The first five months of 2019 have been among Earth’s top three warmest in 140 years of temperature records, according to a just-released analysis.
NOAA said Tuesday that global average temperatures across all land and ocean surfaces were third warmest for any January-through-May period, ranking only behind 2016 and 2017, in records dating to 1880.
Parts of central and southern Africa, southeast Asia, southern Brazil, the western Pacific Ocean, the Barents Sea, northwest Canada and northeast Alaska were among the areas that experienced a record warm first five months of 2019, according to NOAA.
Australia shattered its record warm January-May period in 2019, Australia’s Bureau of Meteorology noted.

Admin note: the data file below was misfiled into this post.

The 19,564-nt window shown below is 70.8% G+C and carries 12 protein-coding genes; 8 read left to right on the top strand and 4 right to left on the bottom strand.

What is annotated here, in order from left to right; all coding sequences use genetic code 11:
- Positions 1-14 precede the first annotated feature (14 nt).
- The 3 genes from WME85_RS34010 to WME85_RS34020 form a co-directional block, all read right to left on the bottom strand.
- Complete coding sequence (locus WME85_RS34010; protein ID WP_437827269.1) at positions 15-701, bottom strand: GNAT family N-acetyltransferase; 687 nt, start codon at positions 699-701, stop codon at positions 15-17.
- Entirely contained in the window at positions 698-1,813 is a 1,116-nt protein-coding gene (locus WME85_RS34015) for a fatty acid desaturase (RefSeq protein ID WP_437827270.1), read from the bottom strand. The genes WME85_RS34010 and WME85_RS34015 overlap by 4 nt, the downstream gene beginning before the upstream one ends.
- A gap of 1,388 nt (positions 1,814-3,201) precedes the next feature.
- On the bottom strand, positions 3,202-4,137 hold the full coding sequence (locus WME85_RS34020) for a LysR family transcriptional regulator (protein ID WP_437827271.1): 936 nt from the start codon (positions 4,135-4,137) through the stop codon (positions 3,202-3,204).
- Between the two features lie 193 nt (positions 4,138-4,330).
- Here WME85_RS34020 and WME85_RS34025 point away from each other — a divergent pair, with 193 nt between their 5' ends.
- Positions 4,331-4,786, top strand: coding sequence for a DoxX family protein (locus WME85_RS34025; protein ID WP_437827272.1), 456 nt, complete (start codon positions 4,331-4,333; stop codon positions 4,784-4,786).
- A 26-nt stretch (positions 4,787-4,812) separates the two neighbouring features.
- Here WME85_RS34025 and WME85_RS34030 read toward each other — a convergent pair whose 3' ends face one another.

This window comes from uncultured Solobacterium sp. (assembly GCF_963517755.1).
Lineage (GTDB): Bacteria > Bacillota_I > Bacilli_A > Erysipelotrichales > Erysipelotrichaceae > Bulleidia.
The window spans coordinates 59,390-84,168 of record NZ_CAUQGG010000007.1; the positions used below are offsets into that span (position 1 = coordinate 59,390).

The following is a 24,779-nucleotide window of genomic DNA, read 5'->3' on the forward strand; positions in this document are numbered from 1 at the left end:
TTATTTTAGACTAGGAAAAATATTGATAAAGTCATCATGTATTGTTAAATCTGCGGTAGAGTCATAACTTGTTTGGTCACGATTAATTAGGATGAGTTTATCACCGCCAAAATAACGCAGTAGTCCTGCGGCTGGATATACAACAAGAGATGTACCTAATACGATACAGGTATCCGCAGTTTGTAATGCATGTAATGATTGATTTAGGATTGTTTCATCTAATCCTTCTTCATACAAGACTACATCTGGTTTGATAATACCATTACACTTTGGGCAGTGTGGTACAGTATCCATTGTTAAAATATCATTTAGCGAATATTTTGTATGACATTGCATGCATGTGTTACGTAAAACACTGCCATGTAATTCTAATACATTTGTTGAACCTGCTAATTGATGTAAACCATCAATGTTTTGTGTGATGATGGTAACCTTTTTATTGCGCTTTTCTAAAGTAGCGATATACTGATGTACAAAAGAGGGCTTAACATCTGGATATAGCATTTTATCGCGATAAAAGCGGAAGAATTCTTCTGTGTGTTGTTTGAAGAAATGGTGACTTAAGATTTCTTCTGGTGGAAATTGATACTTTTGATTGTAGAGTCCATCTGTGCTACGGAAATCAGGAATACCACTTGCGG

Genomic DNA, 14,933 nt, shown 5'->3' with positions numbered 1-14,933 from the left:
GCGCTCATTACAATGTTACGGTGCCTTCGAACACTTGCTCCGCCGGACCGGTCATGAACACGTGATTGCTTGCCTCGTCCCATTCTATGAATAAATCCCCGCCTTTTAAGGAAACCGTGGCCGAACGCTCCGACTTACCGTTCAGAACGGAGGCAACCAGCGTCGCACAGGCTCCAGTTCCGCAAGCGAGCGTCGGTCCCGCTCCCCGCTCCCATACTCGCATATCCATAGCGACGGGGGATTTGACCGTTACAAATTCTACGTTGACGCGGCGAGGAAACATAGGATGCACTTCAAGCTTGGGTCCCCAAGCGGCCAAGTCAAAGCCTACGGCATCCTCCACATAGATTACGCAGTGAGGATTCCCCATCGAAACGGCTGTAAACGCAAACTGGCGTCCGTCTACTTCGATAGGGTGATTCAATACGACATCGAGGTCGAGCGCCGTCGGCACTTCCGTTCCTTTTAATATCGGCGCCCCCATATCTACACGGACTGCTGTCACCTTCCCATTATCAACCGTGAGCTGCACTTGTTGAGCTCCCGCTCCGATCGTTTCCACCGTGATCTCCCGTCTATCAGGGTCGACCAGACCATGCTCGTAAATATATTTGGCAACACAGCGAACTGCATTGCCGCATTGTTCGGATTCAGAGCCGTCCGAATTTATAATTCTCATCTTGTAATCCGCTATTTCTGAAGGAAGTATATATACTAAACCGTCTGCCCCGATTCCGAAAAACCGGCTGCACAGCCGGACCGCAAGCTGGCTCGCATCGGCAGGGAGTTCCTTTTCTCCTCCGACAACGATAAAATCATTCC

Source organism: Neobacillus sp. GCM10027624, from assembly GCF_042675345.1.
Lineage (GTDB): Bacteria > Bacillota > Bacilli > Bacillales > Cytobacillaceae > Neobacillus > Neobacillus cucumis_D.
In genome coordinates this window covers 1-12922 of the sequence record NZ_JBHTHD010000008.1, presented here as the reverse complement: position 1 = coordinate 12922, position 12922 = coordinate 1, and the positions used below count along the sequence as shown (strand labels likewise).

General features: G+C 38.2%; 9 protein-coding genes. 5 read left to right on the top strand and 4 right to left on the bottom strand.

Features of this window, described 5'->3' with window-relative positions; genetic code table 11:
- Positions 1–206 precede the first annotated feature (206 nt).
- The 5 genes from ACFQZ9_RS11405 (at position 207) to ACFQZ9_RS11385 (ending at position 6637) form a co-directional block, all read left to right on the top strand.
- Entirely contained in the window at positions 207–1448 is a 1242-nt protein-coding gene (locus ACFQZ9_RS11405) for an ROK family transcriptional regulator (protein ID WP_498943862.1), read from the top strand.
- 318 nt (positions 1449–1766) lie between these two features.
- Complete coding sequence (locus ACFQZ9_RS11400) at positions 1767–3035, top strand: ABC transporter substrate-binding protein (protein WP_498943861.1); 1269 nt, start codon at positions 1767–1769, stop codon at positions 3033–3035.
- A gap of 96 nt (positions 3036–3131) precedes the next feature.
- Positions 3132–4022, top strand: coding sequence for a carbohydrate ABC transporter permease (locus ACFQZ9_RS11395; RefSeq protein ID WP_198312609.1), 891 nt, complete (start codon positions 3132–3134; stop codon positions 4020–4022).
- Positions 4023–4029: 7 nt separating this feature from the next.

This was despite notable cold over a swath of Canada and the central United States. It was the seventh coldest January-May on record in South Dakota.
Robert Rohde, lead scientist at Berkeley Earth, said 2019 has a 75% chance of being second warmest year on record, based on projections.
May 2019 Among the Top 5 Warmest Mays
NOAA’s report also found May 2019 was the fourth warmest May in their 140-year database, behind only May 2016, 2015 and 2017.
NASA (tie for third warmest), Europe’s Copernicus Climate Change Service (third warmest) and the Japanese Meteorological Agency (fifth warmest) also found May 2019 among the warmest Mays on record.